Hello everyone! It's time for another WEP Challenge. This is a special one, because Jemi Fraser, a valued WEP participant, has joined the WEP team as an admin! Please give her a warm welcome!
If you would like to join us this month, stop by this month's post to sign up!
Here is my entry. I hope you enjoy!
Camina’s heart thudded in her ears as she placed the paper on the lectern. The familiar words stared back at her, all pre-approved by both the principal and vice principal. The entire thing was reminiscent of all the graduation speeches that had come before. Both forward-looking and nostalgic. Poetic words about the opportunities that lay ahead of them all.
Graduation was supposed to be an occasion for all of them to celebrate and reflect. Camina’s best friend Sunny should have been there too, but she wasn’t allowed to walk the stage.
Her heavy breathing was amplified by the microphone and transmitted to the entire crowd. The hot gymnasium lights glaring down on her sent rivulets of sweat down her back. She waited for a couple moments before addressing the crowd. “Hello, Class of 2021. We made it this far. We got through mountains of homework and a global pandemic to be here today. It didn’t always feel possible. We should all be proud of ourselves.”
Camina paused to take in another deep breath. Was she really about to do this?
“There are many things to love about this school,” she continued, trying to hold her voice steady. She swallowed hard, but the lump in her throat refused to budge. She could only push the words out around it and hope they weren’t too strangled to be understood. “Wonderful teachers. Great classmates. A gorgeous campus. Our school has a lot to be proud of, and as I prepare to walk away from this institution, I want to remember everything.”
One quick motion of her hand pulled a folded piece of paper from her pants pocket, previously rendered invisible by her flowing robe. She held it there in her palm for a long moment, keeping it hidden behind the podium. As long as it remained there, concealed from sight, she hadn’t done anything irreversible. Thus far, she had yet to deviate from her pre-approved remarks. She could continue with that sanitized, run-of-the-mill speech and go on with her life.
Then she pictured Sunny sitting at home in her room when she should have been there. The injustice of it made her blood boil in her veins. Someone needed to stand up for what was right. No one had listened to her earlier protests, but they would have no choice but to listen now.
“That includes the good and the bad. No school is perfect. Speeches like this are only supposed to focus on the good, though. It may be an unwritten rule, but that doesn’t mean it isn’t enforced.” She swept her eyes across the audience, seeing a few curious expressions scattered throughout.
“When I found out I would be giving a speech today, I was told I would have to submit it for approval. No big deal, right? It’s a graduation speech. It’s easy enough to write something inoffensive that fits the bill. And it was. I wrote a bland speech that passed with flying colors. Every word of it was hollow and meant nothing to me, because the real things I wanted to say would never have made the cut.”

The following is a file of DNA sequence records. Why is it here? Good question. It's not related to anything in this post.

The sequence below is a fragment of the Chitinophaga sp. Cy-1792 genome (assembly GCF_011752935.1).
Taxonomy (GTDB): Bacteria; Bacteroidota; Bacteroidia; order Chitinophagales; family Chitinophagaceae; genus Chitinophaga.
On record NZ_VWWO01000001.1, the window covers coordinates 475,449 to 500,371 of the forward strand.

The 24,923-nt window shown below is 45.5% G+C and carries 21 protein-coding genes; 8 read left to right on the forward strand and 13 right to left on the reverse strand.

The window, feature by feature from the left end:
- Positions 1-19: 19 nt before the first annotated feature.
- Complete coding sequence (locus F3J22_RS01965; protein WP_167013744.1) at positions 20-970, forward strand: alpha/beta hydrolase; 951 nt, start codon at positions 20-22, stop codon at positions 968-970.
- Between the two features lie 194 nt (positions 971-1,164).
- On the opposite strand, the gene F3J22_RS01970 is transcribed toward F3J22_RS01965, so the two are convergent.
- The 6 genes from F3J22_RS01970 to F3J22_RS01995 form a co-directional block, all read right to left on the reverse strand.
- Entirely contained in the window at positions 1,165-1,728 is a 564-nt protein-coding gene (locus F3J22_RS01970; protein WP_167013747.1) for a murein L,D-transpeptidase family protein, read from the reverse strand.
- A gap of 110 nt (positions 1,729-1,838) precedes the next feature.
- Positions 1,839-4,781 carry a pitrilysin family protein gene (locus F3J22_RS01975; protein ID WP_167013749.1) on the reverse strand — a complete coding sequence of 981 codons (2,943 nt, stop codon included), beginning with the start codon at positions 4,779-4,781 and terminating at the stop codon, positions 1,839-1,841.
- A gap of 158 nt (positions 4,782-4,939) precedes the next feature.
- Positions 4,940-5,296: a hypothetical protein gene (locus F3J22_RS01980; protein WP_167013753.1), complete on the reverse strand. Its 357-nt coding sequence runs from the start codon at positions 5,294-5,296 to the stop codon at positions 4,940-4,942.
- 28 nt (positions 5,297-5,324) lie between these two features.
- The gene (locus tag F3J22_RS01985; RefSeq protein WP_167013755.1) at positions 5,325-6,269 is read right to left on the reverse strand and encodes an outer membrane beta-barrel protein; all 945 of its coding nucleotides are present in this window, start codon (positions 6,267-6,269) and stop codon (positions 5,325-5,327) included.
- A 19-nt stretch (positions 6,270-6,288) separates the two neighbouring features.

A low murmur rumbled through the crowd. Camina dared a quick glance over toward the teachers and various staff seated in the front row. Most of them leaned forward in their seats, curious to see where this was going.
The principal had gone red in the face.
“I want to talk a bit about Sunny Masterson. She should have been giving the speech. She’s the rightful valedictorian, after all. I came in second. Nothing to be ashamed of there. Sunny is brilliant. All of us know it. She earned the right to be on this stage, accepting her diploma. So why isn’t she here? Most of you probably don’t know, so I’ll tell you.
“Sunny got straight A’s. Most years, she was also involved in lots of extracurriculars. This year was a bit more of a struggle. Her mom has been sick a lot over the last several months, and she’s needed people to help her around the house. There were days when it made the most sense for Sunny to stay home from school to take care of her. Her grades never suffered, though. She arranged to get her homework each day and kept up with all of it. You would think Sunny would be rewarded for her dedication, wouldn’t you?”
A hollow laugh escaped Camina’s lips. “Instead, Sunny was pulled aside last week and informed that she had simply missed too many days. Three too many, in fact. Miss too many days, you don’t get to walk at graduation. Doesn’t matter what your grades look like. Nope. She’ll still get her diploma, but she won’t have the memory of being here with all of us. The thing is, Sunny doesn’t regret anything. She’s sad she can’t be here, but she wouldn’t change it. If you ask me, that makes it all so much worse. She’s brilliant and selfless and the exact kind of person who should be here right now. I get that rules are rules, but we also have human judgment. Surely someone could have looked at the situation and seen that an exception could be made.”
Camina dared make eye contact with the principal once more. He trembled with rage. There were going to be consequences for this. Would the school try to withhold her diploma? She would find out soon enough.
“You should have let Sunny walk the stage and give her speech. I can guarantee you would have been much more pleased by her words than you are with mine.” Then Camina spun on her heel and moved to descend the stairs, leaving both of her printouts behind on the lectern.
She could hear the distant sounds of people clapping and cheering. Most of her classmates were on their feet. So she wasn’t the only one who felt this way.
Whatever the fallout, Camina had said what she needed to say.
Word Count: 1,000
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